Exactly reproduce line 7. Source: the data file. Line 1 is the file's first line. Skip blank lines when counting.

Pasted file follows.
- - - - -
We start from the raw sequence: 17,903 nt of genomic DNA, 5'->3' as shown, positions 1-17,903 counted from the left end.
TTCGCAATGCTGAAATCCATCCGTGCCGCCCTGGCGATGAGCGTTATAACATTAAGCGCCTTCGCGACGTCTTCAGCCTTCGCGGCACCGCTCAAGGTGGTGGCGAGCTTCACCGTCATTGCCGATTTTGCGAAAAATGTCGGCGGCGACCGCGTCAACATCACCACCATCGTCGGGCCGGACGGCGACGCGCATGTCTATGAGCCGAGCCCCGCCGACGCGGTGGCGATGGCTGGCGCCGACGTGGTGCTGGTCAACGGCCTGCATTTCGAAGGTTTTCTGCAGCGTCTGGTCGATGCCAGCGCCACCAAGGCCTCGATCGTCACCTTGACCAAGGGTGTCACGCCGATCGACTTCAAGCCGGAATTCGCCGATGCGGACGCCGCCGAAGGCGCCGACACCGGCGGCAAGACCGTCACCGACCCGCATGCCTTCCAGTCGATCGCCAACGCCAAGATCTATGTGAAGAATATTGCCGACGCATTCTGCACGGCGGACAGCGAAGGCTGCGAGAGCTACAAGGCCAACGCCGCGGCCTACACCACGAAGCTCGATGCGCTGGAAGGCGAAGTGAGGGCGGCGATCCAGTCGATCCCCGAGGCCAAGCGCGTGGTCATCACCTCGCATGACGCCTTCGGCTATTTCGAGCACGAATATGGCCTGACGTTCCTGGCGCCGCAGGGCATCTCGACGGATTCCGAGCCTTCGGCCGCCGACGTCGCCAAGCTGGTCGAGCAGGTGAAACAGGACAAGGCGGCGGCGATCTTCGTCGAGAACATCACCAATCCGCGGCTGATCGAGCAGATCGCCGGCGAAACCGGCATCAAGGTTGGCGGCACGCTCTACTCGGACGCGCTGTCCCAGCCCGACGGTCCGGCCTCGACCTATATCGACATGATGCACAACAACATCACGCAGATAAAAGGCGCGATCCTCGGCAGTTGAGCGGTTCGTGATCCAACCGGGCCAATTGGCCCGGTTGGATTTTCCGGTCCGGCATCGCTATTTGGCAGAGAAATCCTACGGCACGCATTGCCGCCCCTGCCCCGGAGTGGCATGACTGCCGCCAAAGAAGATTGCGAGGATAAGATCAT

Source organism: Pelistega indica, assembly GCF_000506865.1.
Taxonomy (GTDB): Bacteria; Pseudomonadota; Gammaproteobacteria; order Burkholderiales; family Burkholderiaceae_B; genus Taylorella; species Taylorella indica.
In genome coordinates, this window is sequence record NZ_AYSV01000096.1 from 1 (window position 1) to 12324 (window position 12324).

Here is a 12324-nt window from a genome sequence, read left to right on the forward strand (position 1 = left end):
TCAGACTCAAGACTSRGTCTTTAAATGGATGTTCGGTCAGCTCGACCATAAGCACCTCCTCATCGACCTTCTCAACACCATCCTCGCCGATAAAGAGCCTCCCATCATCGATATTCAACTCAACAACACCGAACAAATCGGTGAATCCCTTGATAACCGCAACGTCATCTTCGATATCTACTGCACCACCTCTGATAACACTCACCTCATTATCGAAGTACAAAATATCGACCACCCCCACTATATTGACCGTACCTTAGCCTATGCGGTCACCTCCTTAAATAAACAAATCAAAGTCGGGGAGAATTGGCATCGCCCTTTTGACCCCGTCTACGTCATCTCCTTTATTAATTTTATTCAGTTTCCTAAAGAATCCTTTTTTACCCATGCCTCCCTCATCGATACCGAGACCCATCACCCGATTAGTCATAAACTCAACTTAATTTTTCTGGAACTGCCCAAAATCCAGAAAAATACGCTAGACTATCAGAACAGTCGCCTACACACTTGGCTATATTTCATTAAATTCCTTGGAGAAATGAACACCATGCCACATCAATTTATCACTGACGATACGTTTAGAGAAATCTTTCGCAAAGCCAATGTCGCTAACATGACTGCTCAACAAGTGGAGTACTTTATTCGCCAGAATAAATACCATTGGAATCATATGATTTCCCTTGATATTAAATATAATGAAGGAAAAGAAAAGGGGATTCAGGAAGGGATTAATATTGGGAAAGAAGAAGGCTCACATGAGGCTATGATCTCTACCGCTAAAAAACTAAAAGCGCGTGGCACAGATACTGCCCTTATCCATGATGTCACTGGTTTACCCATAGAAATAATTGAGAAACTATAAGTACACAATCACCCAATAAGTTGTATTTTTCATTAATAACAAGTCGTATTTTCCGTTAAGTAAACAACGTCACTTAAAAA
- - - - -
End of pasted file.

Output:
TCAGACTCAAGACTSRGTCTTTAAATGGATGTTCGGTCAGCTCGACCATAAGCACCTCCTCATCGACCTTCTCAACACCATCCTCGCCGATAAAGAGCCTCCCATCATCGATATTCAACTCAACAACACCGAACAAATCGGTGAATCCCTTGATAACCGCAACGTCATCTTCGATATCTACTGCACCACCTCTGATAACACTCACCTCATTATCGAAGTACAAAATATCGACCACCCCCACTATATTGACCGTACCTTAGCCTATGCGGTCACCTCCTTAAATAAACAAATCAAAGTCGGGGAGAATTGGCATCGCCCTTTTGACCCCGTCTACGTCATCTCCTTTATTAATTTTATTCAGTTTCCTAAAGAATCCTTTTTTACCCATGCCTCCCTCATCGATACCGAGACCCATCACCCGATTAGTCATAAACTCAACTTAATTTTTCTGGAACTGCCCAAAATCCAGAAAAATACGCTAGACTATCAGAACAGTCGCCTACACACTTGGCTATATTTCATTAAATTCCTTGGAGAAATGAACACCATGCCACATCAATTTATCACTGACGATACGTTTAGAGAAATCTTTCGCAAAGCCAATGTCGCTAACATGACTGCTCAACAAGTGGAGTACTTTATTCGCCAGAATAAATACCATTGGAATCATATGATTTCCCTTGATATTAAATATAATGAAGGAAAAGAAAAGGGGATTCAGGAAGGGATTAATATTGGGAAAGAAGAAGGCTCACATGAGGCTATGATCTCTACCGCTAAAAAACTAAAAGCGCGTGGCACAGATACTGCCCTTATCCATGATGTCACTGGTTTACCCATAGAAATAATTGAGAAACTATAAGTACACAATCACCCAATAAGTTGTATTTTTCATTAATAACAAGTCGTATTTTCCGTTAAGTAAACAACGTCACTTAAAAA